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Brooks Koepka went on club-snapping spree amid slump

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Brooks Koepka went on club-snapping spree amid slump

LOS ANGELES — Sometimes, even the best golfers in the world need a moment, a timeout if you will, after a run of bad play.

Picture this:

Brooks Koepka, who has eight PGA Tour wins, including four major championships in a span of less than three years, became so frustrated with his game recently that he broke every iron in his bag.

Twice.

As in two different sets of irons.

The first time came after a missed cut at Mayakoba in December and the second after missing the cut at Torrey Pines last month.

That, of course, is what golf does to virtually everyone who plays it — even four-time major championship winners with more than $33 million in career earnings.

For the likes of Koepka, this also is a manifestation of raised expectations. Koepka, after all, won the U.S. Open in 2017 and 2018 and the PGA Championship in 2018 and 2019, and he was the unquestioned best player in the world for that span.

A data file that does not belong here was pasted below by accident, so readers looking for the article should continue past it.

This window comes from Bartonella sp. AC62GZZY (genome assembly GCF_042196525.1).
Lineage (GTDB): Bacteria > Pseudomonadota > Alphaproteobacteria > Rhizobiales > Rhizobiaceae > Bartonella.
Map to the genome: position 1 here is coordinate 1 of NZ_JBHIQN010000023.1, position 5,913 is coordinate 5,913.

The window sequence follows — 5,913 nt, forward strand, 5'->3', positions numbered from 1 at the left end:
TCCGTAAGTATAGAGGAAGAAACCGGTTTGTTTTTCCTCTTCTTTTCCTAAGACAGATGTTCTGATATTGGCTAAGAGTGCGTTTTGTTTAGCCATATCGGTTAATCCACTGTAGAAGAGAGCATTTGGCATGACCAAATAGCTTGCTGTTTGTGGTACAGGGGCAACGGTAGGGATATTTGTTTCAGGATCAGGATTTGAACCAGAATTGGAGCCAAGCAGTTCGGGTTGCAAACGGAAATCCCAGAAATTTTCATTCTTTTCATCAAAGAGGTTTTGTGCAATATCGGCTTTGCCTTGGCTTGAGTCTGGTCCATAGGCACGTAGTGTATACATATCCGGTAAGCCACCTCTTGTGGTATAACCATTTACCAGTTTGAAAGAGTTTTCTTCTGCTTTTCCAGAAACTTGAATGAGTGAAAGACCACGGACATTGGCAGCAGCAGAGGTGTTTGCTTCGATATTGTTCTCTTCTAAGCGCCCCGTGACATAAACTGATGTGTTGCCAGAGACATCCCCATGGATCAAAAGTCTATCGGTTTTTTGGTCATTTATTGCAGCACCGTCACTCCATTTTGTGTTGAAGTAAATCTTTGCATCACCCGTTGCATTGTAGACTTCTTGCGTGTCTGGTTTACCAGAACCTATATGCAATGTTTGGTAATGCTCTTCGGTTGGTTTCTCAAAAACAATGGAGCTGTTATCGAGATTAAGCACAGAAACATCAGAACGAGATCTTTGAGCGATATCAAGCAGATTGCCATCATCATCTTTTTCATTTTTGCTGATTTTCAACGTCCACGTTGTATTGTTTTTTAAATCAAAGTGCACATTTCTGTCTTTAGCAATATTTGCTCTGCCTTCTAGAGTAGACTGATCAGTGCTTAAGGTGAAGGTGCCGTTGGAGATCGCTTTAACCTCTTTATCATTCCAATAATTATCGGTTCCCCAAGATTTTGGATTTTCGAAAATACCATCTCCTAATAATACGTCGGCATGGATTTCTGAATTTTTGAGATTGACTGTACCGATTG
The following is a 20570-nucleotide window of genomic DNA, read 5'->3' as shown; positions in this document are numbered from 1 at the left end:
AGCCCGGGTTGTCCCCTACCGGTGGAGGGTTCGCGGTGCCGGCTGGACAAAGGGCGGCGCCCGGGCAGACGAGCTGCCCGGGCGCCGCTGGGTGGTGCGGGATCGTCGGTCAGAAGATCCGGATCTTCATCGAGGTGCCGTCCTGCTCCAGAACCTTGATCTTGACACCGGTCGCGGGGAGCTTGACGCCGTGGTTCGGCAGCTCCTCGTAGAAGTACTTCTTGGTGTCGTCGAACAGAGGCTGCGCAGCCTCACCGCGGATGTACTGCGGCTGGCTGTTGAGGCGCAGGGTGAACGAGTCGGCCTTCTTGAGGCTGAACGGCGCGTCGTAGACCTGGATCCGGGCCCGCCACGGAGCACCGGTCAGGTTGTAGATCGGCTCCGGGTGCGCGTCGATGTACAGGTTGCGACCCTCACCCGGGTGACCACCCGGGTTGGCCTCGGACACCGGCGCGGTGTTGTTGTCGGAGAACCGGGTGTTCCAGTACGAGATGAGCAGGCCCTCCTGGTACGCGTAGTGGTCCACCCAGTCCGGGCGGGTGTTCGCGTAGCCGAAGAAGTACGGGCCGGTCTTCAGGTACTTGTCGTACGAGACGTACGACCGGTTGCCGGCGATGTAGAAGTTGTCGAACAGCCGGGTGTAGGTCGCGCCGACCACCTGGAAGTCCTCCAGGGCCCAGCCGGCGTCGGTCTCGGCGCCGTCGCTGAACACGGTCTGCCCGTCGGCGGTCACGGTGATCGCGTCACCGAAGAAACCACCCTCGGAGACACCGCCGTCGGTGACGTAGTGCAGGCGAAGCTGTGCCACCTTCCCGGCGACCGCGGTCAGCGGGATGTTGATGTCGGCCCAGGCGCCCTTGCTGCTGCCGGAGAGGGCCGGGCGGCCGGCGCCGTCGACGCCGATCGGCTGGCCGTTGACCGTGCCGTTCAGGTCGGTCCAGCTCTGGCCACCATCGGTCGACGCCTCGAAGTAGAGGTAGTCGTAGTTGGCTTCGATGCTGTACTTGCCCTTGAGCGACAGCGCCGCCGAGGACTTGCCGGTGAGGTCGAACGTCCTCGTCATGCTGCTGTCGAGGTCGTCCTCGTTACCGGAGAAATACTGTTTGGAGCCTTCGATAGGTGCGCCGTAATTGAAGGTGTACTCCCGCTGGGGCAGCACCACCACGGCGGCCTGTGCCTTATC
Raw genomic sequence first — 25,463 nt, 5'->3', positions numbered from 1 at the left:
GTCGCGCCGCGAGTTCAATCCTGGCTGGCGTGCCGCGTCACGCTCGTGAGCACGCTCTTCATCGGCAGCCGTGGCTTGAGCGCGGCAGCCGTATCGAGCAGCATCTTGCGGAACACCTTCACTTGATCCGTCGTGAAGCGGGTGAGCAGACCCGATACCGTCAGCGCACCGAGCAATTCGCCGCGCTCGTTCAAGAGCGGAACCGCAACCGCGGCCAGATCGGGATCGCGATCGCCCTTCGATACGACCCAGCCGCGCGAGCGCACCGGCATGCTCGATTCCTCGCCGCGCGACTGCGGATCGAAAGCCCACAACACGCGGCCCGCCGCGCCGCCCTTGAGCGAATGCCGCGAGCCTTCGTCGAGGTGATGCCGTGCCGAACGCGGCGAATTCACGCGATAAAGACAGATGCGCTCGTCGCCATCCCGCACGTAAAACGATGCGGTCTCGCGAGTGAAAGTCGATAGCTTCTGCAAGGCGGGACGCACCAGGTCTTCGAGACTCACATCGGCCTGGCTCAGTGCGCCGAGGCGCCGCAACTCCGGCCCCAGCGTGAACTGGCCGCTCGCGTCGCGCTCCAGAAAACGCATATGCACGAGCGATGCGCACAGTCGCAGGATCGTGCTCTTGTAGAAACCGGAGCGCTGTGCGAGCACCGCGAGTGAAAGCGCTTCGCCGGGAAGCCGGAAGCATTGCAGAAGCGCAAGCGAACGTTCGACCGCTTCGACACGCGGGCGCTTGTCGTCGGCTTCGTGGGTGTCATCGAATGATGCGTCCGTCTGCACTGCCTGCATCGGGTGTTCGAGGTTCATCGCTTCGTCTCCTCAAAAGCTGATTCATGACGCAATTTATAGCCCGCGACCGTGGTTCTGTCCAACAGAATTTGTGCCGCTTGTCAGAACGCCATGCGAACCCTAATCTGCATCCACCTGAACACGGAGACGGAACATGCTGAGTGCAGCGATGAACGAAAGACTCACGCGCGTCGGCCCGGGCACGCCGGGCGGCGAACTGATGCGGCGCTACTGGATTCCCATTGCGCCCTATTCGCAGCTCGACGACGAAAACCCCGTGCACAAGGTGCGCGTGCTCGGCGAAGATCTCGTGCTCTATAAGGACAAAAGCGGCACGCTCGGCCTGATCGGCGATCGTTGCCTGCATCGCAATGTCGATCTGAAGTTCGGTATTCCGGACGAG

Then came a slump caused, at least in part, by a knee injury. Last season was a lost year for Koepka — who didn’t win, wasn’t able to play the U.S. Open and recorded just two top-10 finishes, which is well below his personal expectations.

“Yeah, I was frustrated,’’ Koepka said Wednesday in advance of Thursday’s opening round of the Genesis Invitational at Riviera Country Club. “I snapped two sets of irons after playing Mexico [Mayakoba] and then after Torrey [Farmers Insurance], and I don’t really do that. So, there was quite a bit of frustration.’’

Asked about the details on his club cracking, Koepka revealed he did it in his living room.

“I wouldn’t do it so everybody else could see,’’ he said. “I walked right in and [cracked] them over my knee.’’

Asked if there was any video of the event, Koepka said: “No, no, you’re not going to get video of that. I have pictures. I sent it to all my boys.’’

Koepka said it’s “not a common ritual’’ for him to break clubs, even in the privacy of his home.

“You see me on the golf course, I don’t really slam clubs, don’t get too upset,’’ he said.

Adam Scott, the defending champion this week, knows of Koepka’s angst, because he has lived it.

“Yeah, I’ve snapped some clubs,’’ Scott said Wednesday. “I haven’t snapped two sets of irons, but I have snapped some clubs. It is difficult because you expect a lot out of yourself and you know what you’re capable of, especially if you’ve had the results. That may not have been Brooks’ first down [moment], but certainly one of them for him. How could you not after the run he’d had for three or four years before that?’’